Karen Ramirez" />
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Saturday, December 2, 2023


Perfection impossible to live up to

There used to be a time that when a girl wanted a new look, she would go to the beauty salon and get her hair done.

With today’s advanced technology and the pressures of being beautiful, however, girls are turning to plastic surgery to change their looks.

According to the American Society of Plastic Surgeons, plastic surgery was first brought into prominence at the end of World War I, when it was used primarily to treat soldiers’ injuries, such as shattered jaws, blown-off noses and lips and major skull wounds.

With the ‘60s came about the widespread use of silicone — an invention which was originally used to treat skin imperfections — as a substance for breast implants.

Today, plastic surgery is no longer reserved solely for the reconstructive surgery of an injury or medical defect.

It has been taken to extremes to satisfy the desires of self-centered individuals; it has become one of America’s obsessions.

No longer is it enough for a person to have the best clothes or the latest iPhone; many people are now concerned with having the prettiest nose, the smallest body, and breasts the size of watermelons.

This behavior is primarily brought about through the influence Hollywood stars have on the country.

Being in the spotlight makes celebrities feel as though they should always look their best, and when age starts taking a toll on their bodies, many decide to get plastic surgery.

It wasn’t much of a scandal for a celebrity to go under the knife; it even seemed like a trend was unfolding.

Younger generations soon followed their older peers, subjecting themselves to these procedures.

Plastic surgery became part of a drive toward perfection that many stars felt necessary to their flashy lifestyle.

Hollywood hit a new peak when reality star Heidi Pratt (formerly Heidi Montag) went through ten plastic surgeries in one day at the age of 23.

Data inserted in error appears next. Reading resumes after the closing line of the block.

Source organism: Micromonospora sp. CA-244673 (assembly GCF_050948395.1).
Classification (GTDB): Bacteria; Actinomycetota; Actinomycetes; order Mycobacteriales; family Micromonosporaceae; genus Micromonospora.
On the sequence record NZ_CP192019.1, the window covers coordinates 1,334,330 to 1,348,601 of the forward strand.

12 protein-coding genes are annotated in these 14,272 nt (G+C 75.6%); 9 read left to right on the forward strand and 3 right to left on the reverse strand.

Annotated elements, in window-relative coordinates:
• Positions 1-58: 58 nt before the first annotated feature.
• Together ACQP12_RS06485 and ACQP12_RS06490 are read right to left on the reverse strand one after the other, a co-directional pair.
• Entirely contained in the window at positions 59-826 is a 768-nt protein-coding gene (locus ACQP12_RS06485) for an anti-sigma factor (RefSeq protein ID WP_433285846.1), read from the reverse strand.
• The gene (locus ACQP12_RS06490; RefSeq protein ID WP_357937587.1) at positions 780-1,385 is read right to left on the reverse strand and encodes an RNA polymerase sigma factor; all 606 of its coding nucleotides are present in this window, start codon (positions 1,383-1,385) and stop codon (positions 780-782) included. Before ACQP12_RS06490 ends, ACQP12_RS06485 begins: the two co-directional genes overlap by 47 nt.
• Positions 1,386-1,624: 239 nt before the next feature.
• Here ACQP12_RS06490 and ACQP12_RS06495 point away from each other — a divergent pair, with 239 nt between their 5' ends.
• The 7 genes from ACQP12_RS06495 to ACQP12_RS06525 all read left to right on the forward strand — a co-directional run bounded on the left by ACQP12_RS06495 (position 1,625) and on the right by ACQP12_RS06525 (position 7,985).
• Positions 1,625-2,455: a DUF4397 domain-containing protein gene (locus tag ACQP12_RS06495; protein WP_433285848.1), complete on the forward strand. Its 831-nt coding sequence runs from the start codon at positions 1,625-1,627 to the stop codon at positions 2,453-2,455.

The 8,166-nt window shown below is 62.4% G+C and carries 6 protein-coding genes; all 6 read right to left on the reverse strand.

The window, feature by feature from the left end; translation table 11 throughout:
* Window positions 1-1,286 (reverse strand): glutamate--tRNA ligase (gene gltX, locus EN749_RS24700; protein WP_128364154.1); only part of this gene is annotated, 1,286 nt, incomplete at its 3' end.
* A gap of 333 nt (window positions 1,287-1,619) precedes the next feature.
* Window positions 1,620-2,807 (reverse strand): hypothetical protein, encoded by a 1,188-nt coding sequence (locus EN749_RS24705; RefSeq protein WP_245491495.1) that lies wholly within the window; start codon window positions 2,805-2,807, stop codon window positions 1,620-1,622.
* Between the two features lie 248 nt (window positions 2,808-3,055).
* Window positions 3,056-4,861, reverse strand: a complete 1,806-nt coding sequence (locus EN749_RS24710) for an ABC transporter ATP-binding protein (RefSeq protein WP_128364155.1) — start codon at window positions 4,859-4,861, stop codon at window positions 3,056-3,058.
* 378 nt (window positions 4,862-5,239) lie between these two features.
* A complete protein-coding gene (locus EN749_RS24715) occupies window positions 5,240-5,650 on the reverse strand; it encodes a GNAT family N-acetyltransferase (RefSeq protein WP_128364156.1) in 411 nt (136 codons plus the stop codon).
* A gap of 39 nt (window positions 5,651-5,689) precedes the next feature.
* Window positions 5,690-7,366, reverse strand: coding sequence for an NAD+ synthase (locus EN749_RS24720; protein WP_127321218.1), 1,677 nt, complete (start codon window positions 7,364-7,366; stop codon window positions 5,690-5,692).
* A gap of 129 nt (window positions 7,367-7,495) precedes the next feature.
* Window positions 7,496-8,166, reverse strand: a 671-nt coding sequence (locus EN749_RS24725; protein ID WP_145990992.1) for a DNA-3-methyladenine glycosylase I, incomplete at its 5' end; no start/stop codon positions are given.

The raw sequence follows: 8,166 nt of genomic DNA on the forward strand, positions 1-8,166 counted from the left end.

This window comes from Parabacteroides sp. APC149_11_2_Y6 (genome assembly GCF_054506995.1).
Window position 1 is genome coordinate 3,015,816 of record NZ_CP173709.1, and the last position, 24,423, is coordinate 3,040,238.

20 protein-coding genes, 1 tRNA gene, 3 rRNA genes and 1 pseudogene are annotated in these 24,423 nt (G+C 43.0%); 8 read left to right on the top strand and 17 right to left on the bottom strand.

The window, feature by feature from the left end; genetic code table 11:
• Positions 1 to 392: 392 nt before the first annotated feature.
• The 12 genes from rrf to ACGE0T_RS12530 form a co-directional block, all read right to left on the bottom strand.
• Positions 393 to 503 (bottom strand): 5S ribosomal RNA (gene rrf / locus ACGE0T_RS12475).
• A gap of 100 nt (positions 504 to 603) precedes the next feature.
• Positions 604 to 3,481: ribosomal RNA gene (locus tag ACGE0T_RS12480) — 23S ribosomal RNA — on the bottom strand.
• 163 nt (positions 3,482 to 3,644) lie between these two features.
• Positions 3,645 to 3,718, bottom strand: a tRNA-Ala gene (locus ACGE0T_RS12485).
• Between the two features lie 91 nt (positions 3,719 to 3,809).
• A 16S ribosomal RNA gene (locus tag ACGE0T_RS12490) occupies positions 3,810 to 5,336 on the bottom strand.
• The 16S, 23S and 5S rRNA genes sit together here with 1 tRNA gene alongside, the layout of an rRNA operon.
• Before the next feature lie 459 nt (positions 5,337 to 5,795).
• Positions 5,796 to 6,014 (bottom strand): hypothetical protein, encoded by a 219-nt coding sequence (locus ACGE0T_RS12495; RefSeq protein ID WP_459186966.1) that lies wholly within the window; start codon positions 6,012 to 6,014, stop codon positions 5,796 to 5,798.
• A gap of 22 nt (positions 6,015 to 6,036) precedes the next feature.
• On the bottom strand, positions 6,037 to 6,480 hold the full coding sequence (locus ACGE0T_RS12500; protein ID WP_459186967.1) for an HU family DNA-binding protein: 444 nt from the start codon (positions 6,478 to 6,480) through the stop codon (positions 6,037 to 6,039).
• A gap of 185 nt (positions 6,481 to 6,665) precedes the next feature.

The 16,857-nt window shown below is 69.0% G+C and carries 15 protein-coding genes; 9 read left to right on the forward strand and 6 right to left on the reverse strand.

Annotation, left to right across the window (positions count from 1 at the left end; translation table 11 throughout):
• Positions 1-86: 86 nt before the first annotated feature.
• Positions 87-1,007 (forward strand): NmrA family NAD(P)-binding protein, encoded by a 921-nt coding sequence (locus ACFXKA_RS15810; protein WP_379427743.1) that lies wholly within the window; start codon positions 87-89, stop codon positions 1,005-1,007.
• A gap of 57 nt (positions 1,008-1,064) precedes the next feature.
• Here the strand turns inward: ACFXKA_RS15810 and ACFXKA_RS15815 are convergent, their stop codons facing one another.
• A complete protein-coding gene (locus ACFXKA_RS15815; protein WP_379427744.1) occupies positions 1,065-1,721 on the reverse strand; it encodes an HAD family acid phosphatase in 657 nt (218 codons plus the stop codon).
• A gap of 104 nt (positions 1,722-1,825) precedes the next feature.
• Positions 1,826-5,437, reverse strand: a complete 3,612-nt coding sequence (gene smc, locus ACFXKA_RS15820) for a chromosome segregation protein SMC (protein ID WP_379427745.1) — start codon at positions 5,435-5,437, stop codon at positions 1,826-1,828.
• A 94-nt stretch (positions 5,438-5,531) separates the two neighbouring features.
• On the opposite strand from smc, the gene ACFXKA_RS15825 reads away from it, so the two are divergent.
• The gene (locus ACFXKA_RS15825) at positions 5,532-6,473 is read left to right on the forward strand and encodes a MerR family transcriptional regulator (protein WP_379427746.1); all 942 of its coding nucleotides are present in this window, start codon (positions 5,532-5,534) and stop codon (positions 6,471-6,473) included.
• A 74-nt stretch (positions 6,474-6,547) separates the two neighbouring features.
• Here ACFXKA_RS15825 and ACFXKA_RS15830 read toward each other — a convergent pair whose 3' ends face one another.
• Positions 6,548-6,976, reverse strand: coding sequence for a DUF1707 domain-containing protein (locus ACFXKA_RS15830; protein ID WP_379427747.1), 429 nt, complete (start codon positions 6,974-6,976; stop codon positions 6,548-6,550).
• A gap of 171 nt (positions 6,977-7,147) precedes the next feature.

According to an interview Pratt did with People magazine, she had a miniature brow lift; Botox injected into her forehead; a nose job revision; fat injections in her cheeks, nasolabial folds and lips; her ears pinned back; a breast augmentation revision; liposuction on her neck, waist, hips and inner and outer thigh; a buttock augmentation and a chin reduction.

That sounds painful, but Pratt came closer to dying after all of the work had been done when she took too much Demerol to deal with the pain.

Situations such as Pratt’s, or Kanye West’s mother, Donda, who died while receiving cosmetic surgery, ought to discourage people from seeking unnecessary procedures.

But people’s decisions are not usually swayed by the dangers and complications involved with such surgeries.

This obsession with perfection is getting out of hand and it gives younger generations an artificial representation of how a person should look.

It is unfortunate how youth audiences look to celebrities as role models instead of more realistic, mature figures.

These children are being taught to be unhappy with themselves because they do not look as perfect as a Barbie doll.

Pratt raised the bar for her peers or for anyone who wants to look like her.

It is unfortunate that the diversity this country is known for is moving toward a lifeless, generic look.

Karen Ramirez is a psychology junior and may be reached at [email protected]

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